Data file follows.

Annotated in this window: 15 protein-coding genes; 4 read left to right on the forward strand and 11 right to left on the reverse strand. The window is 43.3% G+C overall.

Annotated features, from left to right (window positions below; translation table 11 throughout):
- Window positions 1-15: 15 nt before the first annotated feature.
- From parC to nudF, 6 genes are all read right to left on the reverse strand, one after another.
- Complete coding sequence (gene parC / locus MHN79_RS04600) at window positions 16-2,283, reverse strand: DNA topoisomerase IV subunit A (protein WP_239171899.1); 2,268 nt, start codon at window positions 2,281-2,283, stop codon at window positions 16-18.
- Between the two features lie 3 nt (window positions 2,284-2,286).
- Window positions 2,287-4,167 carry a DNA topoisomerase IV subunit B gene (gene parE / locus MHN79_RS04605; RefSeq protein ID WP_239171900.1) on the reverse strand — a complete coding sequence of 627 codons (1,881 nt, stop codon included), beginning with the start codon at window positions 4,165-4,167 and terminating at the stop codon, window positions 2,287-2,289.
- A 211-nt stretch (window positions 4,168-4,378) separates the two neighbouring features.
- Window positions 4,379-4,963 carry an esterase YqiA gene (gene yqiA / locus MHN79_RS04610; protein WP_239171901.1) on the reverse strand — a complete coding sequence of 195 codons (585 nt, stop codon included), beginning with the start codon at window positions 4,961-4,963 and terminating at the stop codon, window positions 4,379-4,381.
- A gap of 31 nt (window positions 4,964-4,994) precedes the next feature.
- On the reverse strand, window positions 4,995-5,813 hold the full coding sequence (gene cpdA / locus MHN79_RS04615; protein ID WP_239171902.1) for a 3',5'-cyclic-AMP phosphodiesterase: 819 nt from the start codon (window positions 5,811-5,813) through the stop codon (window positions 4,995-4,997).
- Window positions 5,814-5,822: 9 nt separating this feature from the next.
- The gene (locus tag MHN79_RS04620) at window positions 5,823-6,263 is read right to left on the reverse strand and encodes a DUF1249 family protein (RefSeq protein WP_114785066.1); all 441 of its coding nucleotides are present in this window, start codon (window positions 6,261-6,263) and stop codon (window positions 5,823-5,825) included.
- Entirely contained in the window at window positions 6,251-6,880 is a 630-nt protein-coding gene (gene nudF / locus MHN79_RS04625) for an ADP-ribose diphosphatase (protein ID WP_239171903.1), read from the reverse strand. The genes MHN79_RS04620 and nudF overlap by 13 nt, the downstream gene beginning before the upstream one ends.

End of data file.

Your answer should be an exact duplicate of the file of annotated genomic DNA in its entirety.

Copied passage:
Annotated in this window: 15 protein-coding genes; 4 read left to right on the forward strand and 11 right to left on the reverse strand. The window is 43.3% G+C overall.

Annotated features, from left to right (window positions below; translation table 11 throughout):
- Window positions 1-15: 15 nt before the first annotated feature.
- From parC to nudF, 6 genes are all read right to left on the reverse strand, one after another.
- Complete coding sequence (gene parC / locus MHN79_RS04600) at window positions 16-2,283, reverse strand: DNA topoisomerase IV subunit A (protein WP_239171899.1); 2,268 nt, start codon at window positions 2,281-2,283, stop codon at window positions 16-18.
- Between the two features lie 3 nt (window positions 2,284-2,286).
- Window positions 2,287-4,167 carry a DNA topoisomerase IV subunit B gene (gene parE / locus MHN79_RS04605; RefSeq protein ID WP_239171900.1) on the reverse strand — a complete coding sequence of 627 codons (1,881 nt, stop codon included), beginning with the start codon at window positions 4,165-4,167 and terminating at the stop codon, window positions 2,287-2,289.
- A 211-nt stretch (window positions 4,168-4,378) separates the two neighbouring features.
- Window positions 4,379-4,963 carry an esterase YqiA gene (gene yqiA / locus MHN79_RS04610; protein WP_239171901.1) on the reverse strand — a complete coding sequence of 195 codons (585 nt, stop codon included), beginning with the start codon at window positions 4,961-4,963 and terminating at the stop codon, window positions 4,379-4,381.
- A gap of 31 nt (window positions 4,964-4,994) precedes the next feature.
- On the reverse strand, window positions 4,995-5,813 hold the full coding sequence (gene cpdA / locus MHN79_RS04615; protein ID WP_239171902.1) for a 3',5'-cyclic-AMP phosphodiesterase: 819 nt from the start codon (window positions 5,811-5,813) through the stop codon (window positions 4,995-4,997).
- Window positions 5,814-5,822: 9 nt separating this feature from the next.
- The gene (locus tag MHN79_RS04620) at window positions 5,823-6,263 is read right to left on the reverse strand and encodes a DUF1249 family protein (RefSeq protein WP_114785066.1); all 441 of its coding nucleotides are present in this window, start codon (window positions 6,261-6,263) and stop codon (window positions 5,823-5,825) included.
- Entirely contained in the window at window positions 6,251-6,880 is a 630-nt protein-coding gene (gene nudF / locus MHN79_RS04625) for an ADP-ribose diphosphatase (protein ID WP_239171903.1), read from the reverse strand. The genes MHN79_RS04620 and nudF overlap by 13 nt, the downstream gene beginning before the upstream one ends.